This Saturday sees the last Grand National broadcast on the BBC for a while (from next year it moves to Channel 4), and I count myself unbelievably fortunate to have been one of the few presenters of the world’s greatest race.
It has been a part of my life since I was small – my uncle, Toby Balding, trained the winner in 1969 (Highland Wedding) and 1989 (Little Polveir) and had runners almost every year.
My brother and I would get so excited that my mother diagnosed “Grand National fever”, a condition that required the sufferer to sit glued to Grandstand from start to finish.
1 Red Rum, 1977
The ultimate Aintree specialist, he ran in the race five times, winning three times and finishing second twice. He was a better horse at Liverpool than anywhere else, was nimble and clever enough to cope with the fences and had the stamina to last the four-and-a-half miles.
He made up 30 lengths to catch the gallant front-running Crisp in 1973, carried a back-breaking 12 stone to victory in 1974 and then, in 1977, when he was considered past it at 12 years old, the roar of the crowd seemed to spur Red Rum on to that final and remarkable victory.
2 Aldaniti, 1981
I was ten in 1981 and remember my mother telling me about her friend Bob Champion, who had cancer but had had treatment and recovered his fitness in time to ride in the Grand National.
His horse, Aldaniti, had also had his problems with serious injury, but Bob was determined that they should both give it their best shot. The two of them combined for a fairy-tale win, subsequently made into the 1984 film Champions.
3 Esha Ness, 1993
Dramatic catastrophes have been as much part of the fabric of the Grand National as emotional victories. The 1993 race was an extraordinary event. From the tape getting stuck round Richard Dunwoody’s neck to the starter’s flag not unfurling and the recall man not knowing what to do, it was a disaster.
The jockeys, fuelled by adrenaline, continued for a circuit, when most pulled up – but a few continued. The defining image was the tearful face of John White
when he was told that although he crossed the line first on Esha Ness, he hadn’t won. The race was declared void.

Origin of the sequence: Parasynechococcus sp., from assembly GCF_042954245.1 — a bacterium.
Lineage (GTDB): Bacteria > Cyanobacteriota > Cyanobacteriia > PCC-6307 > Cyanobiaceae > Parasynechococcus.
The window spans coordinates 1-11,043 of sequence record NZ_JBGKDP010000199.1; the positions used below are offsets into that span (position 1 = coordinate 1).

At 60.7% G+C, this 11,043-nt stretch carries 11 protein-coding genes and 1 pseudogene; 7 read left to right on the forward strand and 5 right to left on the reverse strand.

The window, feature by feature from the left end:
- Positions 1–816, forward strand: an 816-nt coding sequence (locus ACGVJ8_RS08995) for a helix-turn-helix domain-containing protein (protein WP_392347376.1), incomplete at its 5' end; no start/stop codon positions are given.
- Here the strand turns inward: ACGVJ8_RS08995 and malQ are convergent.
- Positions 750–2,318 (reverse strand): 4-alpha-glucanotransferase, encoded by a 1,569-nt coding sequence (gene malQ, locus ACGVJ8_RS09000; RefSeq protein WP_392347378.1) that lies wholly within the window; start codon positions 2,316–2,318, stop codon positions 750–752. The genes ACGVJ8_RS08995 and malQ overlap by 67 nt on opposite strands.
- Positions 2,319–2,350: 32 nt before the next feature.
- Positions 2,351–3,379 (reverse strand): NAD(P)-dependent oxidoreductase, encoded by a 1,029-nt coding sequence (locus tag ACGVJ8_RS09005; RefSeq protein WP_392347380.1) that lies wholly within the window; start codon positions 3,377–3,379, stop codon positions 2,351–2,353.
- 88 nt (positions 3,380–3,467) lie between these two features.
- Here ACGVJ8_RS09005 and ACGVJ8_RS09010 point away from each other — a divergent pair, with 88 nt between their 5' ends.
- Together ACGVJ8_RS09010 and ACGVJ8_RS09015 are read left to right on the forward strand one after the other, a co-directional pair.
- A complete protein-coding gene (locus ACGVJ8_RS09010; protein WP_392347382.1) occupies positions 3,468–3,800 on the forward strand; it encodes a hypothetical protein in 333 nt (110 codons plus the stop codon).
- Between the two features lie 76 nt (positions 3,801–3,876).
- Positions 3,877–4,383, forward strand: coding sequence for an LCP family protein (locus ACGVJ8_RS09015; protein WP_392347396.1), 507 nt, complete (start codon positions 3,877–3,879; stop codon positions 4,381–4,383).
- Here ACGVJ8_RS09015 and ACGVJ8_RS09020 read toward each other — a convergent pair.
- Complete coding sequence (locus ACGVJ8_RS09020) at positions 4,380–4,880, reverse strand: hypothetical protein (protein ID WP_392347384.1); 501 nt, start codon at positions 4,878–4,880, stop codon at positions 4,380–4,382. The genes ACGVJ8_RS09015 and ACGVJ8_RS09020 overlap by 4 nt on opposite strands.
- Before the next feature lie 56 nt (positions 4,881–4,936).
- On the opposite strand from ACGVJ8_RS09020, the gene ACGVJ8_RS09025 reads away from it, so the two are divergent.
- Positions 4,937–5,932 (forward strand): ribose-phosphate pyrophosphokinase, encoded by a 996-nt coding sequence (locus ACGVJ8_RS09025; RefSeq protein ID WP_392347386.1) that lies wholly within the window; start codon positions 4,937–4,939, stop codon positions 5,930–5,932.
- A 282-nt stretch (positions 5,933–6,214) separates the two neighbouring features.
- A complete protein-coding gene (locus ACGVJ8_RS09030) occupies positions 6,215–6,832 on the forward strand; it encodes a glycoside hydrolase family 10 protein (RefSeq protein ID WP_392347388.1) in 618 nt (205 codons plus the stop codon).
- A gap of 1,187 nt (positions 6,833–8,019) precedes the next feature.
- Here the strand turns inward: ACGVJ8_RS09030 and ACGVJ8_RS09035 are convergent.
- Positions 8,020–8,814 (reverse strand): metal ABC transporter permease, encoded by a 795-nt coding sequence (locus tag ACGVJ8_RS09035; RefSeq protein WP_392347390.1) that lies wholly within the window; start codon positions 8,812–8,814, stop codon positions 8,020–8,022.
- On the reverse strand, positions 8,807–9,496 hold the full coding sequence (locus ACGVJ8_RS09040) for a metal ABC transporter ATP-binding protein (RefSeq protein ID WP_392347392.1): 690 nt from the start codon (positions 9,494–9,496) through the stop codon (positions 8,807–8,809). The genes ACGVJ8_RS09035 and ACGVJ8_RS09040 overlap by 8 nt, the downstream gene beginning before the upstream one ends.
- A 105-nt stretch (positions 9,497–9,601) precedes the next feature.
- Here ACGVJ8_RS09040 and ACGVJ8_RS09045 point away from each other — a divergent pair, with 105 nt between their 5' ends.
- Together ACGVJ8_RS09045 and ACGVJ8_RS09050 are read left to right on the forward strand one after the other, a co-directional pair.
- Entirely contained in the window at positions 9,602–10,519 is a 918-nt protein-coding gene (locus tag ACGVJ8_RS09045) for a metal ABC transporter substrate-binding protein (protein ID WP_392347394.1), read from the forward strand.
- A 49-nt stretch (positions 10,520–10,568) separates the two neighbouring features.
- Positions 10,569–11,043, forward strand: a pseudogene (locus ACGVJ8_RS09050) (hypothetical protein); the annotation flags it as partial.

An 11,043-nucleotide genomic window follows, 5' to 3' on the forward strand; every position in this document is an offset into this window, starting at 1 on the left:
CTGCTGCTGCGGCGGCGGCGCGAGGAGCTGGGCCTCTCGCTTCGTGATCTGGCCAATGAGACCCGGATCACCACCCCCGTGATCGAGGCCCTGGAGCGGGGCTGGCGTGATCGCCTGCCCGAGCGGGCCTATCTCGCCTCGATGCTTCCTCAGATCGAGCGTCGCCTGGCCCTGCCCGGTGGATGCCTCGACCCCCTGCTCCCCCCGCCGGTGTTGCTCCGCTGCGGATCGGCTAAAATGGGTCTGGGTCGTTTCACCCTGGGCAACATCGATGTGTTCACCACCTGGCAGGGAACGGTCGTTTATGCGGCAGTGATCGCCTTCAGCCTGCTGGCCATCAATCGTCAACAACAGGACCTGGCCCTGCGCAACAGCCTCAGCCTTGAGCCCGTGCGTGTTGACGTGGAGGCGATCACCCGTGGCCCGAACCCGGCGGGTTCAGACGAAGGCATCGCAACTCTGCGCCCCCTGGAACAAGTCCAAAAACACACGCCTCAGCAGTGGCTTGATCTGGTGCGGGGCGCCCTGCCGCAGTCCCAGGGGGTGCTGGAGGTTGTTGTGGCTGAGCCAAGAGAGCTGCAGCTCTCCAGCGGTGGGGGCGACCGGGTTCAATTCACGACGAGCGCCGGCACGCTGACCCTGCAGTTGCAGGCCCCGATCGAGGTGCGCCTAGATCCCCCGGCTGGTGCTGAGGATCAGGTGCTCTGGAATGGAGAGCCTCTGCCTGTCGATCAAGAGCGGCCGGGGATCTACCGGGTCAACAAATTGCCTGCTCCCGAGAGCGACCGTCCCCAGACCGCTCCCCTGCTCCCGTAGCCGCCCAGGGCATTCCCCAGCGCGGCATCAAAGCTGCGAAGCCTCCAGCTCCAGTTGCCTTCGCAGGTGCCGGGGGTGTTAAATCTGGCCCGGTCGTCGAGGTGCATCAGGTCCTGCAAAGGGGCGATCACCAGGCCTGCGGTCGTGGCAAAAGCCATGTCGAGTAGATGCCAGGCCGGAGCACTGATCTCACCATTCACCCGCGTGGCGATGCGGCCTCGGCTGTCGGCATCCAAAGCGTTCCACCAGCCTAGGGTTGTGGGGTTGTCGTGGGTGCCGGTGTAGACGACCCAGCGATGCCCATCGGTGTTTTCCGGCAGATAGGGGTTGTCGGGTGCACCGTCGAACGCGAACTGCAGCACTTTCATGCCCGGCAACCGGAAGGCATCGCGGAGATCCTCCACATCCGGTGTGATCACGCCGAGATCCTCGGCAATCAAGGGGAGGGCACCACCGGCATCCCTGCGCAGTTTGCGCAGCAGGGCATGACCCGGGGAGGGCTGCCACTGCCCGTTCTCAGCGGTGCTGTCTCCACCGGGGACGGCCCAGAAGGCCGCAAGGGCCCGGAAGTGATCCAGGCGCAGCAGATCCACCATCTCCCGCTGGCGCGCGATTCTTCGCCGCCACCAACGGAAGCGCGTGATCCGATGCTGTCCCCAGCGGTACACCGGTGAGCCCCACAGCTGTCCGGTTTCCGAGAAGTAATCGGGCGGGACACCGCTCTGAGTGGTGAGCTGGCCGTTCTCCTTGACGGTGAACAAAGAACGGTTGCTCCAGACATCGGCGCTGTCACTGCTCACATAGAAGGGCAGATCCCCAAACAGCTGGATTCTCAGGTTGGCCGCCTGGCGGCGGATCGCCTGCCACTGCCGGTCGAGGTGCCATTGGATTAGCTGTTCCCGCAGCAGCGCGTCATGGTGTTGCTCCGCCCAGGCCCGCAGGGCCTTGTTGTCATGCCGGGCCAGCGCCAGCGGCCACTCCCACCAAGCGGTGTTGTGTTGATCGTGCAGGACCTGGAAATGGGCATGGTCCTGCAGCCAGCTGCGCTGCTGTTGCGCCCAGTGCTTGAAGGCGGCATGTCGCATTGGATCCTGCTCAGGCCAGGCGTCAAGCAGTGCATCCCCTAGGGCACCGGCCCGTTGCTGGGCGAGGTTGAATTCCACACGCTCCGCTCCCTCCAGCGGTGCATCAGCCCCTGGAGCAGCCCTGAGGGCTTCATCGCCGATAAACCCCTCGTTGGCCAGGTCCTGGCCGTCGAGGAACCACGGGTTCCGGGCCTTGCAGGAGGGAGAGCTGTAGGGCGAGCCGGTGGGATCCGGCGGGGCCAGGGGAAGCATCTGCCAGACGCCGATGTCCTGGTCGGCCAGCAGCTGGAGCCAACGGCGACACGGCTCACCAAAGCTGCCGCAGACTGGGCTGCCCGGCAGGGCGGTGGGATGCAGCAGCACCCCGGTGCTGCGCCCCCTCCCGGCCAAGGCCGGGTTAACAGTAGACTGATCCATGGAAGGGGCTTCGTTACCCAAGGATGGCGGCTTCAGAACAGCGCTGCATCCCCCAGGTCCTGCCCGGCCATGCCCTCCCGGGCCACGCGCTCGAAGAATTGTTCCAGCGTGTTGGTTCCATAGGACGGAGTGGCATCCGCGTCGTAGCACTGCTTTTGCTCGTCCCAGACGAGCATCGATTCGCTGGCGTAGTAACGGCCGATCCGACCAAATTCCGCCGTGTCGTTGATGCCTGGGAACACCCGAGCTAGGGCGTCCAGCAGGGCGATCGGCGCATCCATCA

4 Lord Gyllene, 1997
I was working for Radio 5 Live high in the grandstand when I heard the alarm sounding and saw people streaming out towards the centre of the course. The racecourse and Liverpool police had been given a coded warning that a bomb had been planted – not true, as it turned out.
It was incredibly confusing, and impossible to let anyone know where you were because the mobile phone signal was blocked. The course was evacuated and the race postponed. I ended up in the Working Men’s Social Club with trainer Charlie Brooks and jockey Jamie Osborne.
We, and a determined crowd, all reconvened two days later on the Monday to watch and report on the impressive win of Lord Gyllene. The TV audience was a record 15.1m and it marked Sir Peter O’Sullevan’s final Grand National commentary.
5 Don’t Push It, 2010
I have been working on the Grand National for BBC radio and television since 1994, the same year that AP McCoy arrived as a conditional jockey in the UK. He soon dominated the British jumping scene, but the one race that eluded him was the most famous steeplechase of the lot.
He finally did it, after 15 years of trying, on Don’t Push It in 2010 and it brought him close to tears. “Finally,” he said, “I may have done something that my little girl Eve can be proud of.”
This is an edited version of an article from the issue of Radio Times magazine that went on sale 10 April 2012.
BBC1/BBC1 HD carries coverage of The Grand National from 1pm today. BBC Radio 5 Live coverage begins at 4pm.